Could anyone explain them for me?
Why does every verb has those three different conjugations?

  • 1
    What is your native language? Commented Mar 24, 2018 at 16:48

2 Answers 2

  • Indikativ
    You use this mode when you want to tell facts. You say what really is.

    Wir unternehmen einen Ausflug.
    We make a trip.

    This means: We really do it. This is no phantasy. It is fact. And it is not a quote of someone else. We say it.

  • Konjunktiv I
    When you repeat something that you have heard, you can use direct or indirect speech. Direct speech means quoting exactly what was said:

    Kurt hat mir am Telefon gesagt: »Wir unternehmen einen Ausflug.«
    Kurt said to me on the phone: "We make a trip."

    In indirect speech you need Konjunktiv I:

    Kurt hat mir am Telefon gesagt, er unternehme einen Ausflug.

    You can transform this in a sub-clause beginning with "dass" with Indikative instead of Konjunktiv I, without changing the meaning:

    Kurt hat mir am Telefon gesagt, dass er einen Ausflug unternimmt.
    Kurt told me on the phone that he makes a trip.

  • Konjuktiv II
    You use this to describe irreal phantasies:

    Ach, wäre es nicht schön, wenn wir einen Ausflug unternähmen?
    Oh, wouldn't it be nice to make a trip?

    You are not making a trip, nor are you really planning to make some. You are just dreaming of something that probably never will happen.

There is another mode beside Indikativ and Konjunktiv:

  • Imperativ
    You use this mode for commands:

    Unternimm einen Ausflug!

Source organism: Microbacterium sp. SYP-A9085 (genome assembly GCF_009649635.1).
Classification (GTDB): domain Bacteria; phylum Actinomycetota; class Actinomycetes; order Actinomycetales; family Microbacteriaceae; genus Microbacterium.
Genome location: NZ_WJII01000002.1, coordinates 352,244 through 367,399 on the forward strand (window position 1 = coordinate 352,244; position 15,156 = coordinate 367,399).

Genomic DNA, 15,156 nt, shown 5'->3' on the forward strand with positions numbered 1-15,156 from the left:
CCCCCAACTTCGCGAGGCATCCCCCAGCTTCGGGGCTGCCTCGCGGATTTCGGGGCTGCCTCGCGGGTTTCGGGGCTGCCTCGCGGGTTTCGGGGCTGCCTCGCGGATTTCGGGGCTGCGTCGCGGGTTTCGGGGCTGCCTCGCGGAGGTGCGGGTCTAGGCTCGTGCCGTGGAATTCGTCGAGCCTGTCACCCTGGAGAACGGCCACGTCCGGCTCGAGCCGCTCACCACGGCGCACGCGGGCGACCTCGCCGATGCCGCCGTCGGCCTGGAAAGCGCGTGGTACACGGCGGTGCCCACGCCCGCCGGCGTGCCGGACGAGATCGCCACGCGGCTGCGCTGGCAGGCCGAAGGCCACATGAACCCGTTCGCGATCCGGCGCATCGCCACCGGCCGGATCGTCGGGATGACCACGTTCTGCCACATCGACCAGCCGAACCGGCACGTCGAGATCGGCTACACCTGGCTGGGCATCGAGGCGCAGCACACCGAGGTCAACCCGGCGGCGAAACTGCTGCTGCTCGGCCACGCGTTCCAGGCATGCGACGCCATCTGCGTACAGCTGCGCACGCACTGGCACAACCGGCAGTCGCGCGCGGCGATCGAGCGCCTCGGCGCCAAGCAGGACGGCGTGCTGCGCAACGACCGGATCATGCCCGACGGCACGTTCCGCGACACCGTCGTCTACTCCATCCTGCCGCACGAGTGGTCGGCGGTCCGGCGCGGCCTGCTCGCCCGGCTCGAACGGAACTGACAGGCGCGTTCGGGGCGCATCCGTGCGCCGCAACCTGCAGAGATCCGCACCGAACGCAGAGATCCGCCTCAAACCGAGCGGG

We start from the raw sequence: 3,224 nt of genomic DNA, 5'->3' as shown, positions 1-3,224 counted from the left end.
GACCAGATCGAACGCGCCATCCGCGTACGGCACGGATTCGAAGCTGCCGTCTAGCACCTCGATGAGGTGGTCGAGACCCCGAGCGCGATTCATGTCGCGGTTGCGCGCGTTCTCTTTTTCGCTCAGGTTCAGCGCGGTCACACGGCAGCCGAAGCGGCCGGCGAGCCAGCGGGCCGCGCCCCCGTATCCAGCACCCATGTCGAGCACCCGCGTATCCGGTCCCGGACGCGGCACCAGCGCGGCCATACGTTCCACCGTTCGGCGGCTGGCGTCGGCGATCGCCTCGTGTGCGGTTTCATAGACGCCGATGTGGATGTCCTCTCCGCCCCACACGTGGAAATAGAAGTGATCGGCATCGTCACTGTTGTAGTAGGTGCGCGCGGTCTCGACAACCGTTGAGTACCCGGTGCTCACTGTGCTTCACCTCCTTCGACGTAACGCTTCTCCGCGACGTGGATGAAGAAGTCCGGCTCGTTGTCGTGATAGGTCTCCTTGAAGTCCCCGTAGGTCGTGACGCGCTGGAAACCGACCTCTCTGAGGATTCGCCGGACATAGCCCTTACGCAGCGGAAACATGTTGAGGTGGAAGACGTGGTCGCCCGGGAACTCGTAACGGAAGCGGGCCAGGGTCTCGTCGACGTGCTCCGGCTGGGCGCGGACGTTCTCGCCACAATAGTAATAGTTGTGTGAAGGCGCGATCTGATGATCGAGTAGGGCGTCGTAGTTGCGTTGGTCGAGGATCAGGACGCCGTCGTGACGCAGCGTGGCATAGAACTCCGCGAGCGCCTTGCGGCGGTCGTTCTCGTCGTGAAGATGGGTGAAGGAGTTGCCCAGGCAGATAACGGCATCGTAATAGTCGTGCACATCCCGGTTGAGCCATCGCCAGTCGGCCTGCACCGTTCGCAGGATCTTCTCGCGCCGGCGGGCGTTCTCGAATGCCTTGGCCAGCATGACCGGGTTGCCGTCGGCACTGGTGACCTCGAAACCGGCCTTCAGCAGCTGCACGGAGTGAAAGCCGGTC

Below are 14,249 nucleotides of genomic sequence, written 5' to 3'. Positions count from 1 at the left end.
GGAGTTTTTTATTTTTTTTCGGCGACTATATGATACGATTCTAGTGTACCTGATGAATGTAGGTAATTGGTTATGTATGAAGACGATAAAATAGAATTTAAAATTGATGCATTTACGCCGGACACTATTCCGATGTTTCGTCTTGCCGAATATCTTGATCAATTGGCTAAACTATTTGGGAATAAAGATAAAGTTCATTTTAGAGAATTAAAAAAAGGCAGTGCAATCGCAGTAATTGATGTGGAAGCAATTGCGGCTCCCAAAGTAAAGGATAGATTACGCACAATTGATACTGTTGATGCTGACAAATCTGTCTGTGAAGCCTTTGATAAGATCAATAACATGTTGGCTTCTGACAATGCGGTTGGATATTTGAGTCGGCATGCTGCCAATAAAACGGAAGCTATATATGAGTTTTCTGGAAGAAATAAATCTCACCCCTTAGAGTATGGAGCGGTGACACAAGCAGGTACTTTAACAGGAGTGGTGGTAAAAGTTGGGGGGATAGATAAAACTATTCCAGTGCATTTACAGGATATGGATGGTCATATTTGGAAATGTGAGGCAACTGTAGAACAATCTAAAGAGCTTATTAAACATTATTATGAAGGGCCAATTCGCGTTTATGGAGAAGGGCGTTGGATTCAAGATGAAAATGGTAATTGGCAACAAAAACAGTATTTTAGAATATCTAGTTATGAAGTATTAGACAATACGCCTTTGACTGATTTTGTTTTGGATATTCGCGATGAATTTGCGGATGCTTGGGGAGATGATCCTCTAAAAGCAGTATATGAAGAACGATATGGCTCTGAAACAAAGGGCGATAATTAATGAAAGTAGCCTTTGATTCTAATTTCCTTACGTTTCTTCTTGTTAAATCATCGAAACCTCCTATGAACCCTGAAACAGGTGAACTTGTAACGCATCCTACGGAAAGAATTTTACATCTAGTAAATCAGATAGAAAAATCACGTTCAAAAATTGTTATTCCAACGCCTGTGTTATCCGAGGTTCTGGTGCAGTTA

Make a trip!

You can use this modes in even more situations. But I understood your question in that way, that you have no idea what they are good for. I hope, now you know. Your grammar book will tell you much more usages.

  • Thank you so much that has aboslutely made it easier for me do you recommend a specific grammar book? Commented Mar 24, 2018 at 22:28
  • There is a follow-up question on one of the examples.
    – Wrzlprmft
    Commented Jan 12, 2019 at 9:35
  • 2
    I strongly object to the proposition that a dass-clause in Indikativ is equivalent to Konjunktiv I in a main clause. If you say "Er sagte am Telefon, dass er einen Ausflug unternimmt", you present it as a matter of fact that he's actually going on the trip – like if you know it for sure. If you say "Er sagte am Telefon, dass er einen Ausflug unternehme", you leave it open whether the trip is undertaken, you just give an account of his statement. Commented Apr 22, 2020 at 23:02

There are three basic conjugations, these are Präsens Indikativ, Präsens Konjunktiv I and Präteritum. Konjunktiv II uses the same forms as Präteritum, apart from auxiliaries, modal verbs and some few irregular verbs. All other mood (apart from the imperative) and time forms are built with auxiliaries.

The conjugation of unternehmen is the same as for nehmen:

Präsens Indikativ: ich nehme, du nimmst, er/sie/es nimmt, wir/sie nehmen, ihr nehmt

Präsens Konjunktiv I: ich nähme, du nähmst, er/sie/es nähme, wir/sie nähmen, ihr nähmt

Präteritum: ich nahm, du nahmst, er/sie/es nahm, wir/sie nahmen, ihr nahmt

As you can see, nehmen is a strong verb, which means its conjugation follows the Ablaut pattern. The other common pattern is the -te- of the weak verbs, e.g. kaufen:

Präsens Indikativ: ich kaufte, du kaufst, er/sie/es kauft, wir/sie kaufen, ihr kauft

Präsens Konjunktiv I: ich kaufe, du kauftest, er/sie/es kaufe, wir/sie kauften, ihr kauftet

Präteritum: ich kaufte, du kauftest, er/sie/es kaufte, wir/sie kauften, ihr kauftet

Of course there are irregular verbs, but the most verbs fall into one of those two groups, so you only have to learn those two patterns each with 15 forms apart from the few irregulars.

  • Thank you for your help,i now understood the differences between them :) Commented Mar 24, 2018 at 22:28

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